Ashes 2023 was an ode to Test cricket | Crickit
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Ashes 2023 was an ode to Test cricket

Aug 02, 2023 08:56 PM IST

Ashes 2023 was an ode to Test cricket, in much the same way that perhaps India’s two tour wins in Australia or the 2005 Ashes were (there are more, plenty more)

Two wickets, 43 runs, three wickets and 49 runs. The result margins in this Ashes series were the proof of the pudding. They are the reason why this series will go down as one of the best ever.

In all 343 men’s Ashes Tests played before this series there had been only 25 matches won by margins of under 50 runs or by three or fewer wickets. (AP) PREMIUM
In all 343 men’s Ashes Tests played before this series there had been only 25 matches won by margins of under 50 runs or by three or fewer wickets. (AP)

In all 343 men’s Ashes Tests played before this series, as revealed by statistician Andy Zaltzman on Test Match Special, there had been only 25 matches won by margins of under 50 runs or by three or fewer wickets (and none in the 1960s or 1970s). And now we have had four in five matches.

The gaps between the two teams at the end of the first innings were 7 runs at Edgbaston, 91 at Lord’s, 26 at Headingley, 275 at Old Trafford and 12 at the Oval. It invariably meant that going into the second half of the match, anything and everything was possible. The only Test where the margin had the potential of making it one-sided, at Old Trafford, it became a washout.

And truth be told, it all truly begins in the second innings. The first innings is all about setting it up. It is about getting yourself into a position to dominate the opponent. But with neither team gaining a clear advantage and the deteriorating pitch adding to the mix, cricket becomes a cocktail that neither the one-day nor T20 format can serve up. This is where Test cricket shines; this is where it becomes different.

England's aggressive approach added a touch of madness to the proceedings. Before the series began, Australia had wondered whether Ben Stokes and Co would be able to carry that approach against their experienced bowling line-up. By the end, it wasn't even a question.

The home team took a while to get going but starting from the third Test, this was their series. It was still close, but mentally it seemed England had managed to get into Australia's heads.

The overall numbers will show that Australia hit 370 boundaries (31 sixes, 339 fours) to England's 346 (43 sixes, 303 fours). Once again, not much to choose between the two sides but it was the frequency of the boundary hits that set them apart. Australia batted a total of 896.5 overs in the series. England? Just 647.3.

England were at the Aussies all the time. It didn't always work, but from the point of view of a fan this was just what the doctor ordered, or at least that is what Stokes hopes.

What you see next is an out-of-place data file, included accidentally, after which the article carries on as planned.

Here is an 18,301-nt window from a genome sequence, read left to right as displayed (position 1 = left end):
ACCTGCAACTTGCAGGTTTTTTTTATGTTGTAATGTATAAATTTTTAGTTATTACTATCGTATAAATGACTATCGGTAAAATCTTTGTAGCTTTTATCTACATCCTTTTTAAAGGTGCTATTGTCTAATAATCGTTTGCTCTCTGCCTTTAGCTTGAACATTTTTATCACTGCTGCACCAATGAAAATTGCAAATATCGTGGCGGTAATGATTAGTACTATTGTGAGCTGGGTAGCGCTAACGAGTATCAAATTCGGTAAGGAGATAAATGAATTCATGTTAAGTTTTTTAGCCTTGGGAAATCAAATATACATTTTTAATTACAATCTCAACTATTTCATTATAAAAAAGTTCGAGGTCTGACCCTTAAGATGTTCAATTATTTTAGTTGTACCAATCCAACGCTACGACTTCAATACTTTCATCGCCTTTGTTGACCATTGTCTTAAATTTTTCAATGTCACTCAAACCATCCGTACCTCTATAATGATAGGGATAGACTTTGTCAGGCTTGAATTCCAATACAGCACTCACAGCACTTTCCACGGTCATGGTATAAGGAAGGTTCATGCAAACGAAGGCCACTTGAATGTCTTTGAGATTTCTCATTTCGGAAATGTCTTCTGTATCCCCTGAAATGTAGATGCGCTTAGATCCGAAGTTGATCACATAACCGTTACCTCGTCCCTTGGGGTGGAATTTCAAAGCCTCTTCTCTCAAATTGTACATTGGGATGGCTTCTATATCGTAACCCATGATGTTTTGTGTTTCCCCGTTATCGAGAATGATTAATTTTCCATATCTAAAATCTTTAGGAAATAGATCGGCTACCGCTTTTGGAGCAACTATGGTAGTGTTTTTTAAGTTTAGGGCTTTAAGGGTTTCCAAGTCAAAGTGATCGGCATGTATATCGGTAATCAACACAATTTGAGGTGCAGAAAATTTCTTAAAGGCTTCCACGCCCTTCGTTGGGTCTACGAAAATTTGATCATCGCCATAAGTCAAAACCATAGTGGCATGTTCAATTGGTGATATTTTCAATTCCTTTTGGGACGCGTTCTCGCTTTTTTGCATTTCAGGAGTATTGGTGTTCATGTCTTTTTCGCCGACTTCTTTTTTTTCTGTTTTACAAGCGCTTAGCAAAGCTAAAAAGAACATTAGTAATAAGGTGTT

“I really hope that we’ve inspired a new generation,” Stokes said. “I look back to 2005 and what that series did for me as a young person. I really hope there's someone who is at my age in 2005 that’s looked at this series and just said, ‘That’s what I want to be doing when I’m 21 or 22.”

Pat Cummins, Stokes' counterpart, too noticed a surge in interest in the sport.

“That’s been one of the best things about the last eight weeks,” Cummins said. “Just walking around the streets even. You always expect one idiot every now and then but there honestly hasn't been any. Everyone has been amazing and just talking about the cricket and how much they’ve loved it, and I know it’s the same back in Australia.”

The 2-2 series result meant that neither side walked away with a bad taste in their mouth. Sure, they would have loved to win outright, but for now they can all bask in the afterglow of a series that will go down in history.

The matches could have all turned on a moment and that is why it seems impossible to pinpoint which one eventually did it. It wasn't perfect, it wasn't faultless. If anything, the cricket had a very human feel to it with both sides piling on the mistakes, but they interspersed them with so much bravado and guts that the blemishes faded into the background.

Ashes 2023 was an ode to Test cricket, in much the same way that perhaps India’s two tour wins in Australia or the 2005 Ashes were (there are more, plenty more). This was a superb advertisement for the longer version of the game because it showed that cricket, at its finest, is a struggle between bat and ball. And that’s something we often forget while watching batters collect runs on featherbeds in the shorter formats.

We don’t know whether this will lead to a revival of the format around the world; it certainly makes fans yearn for yet another series... just like it. And that is a triumph too.

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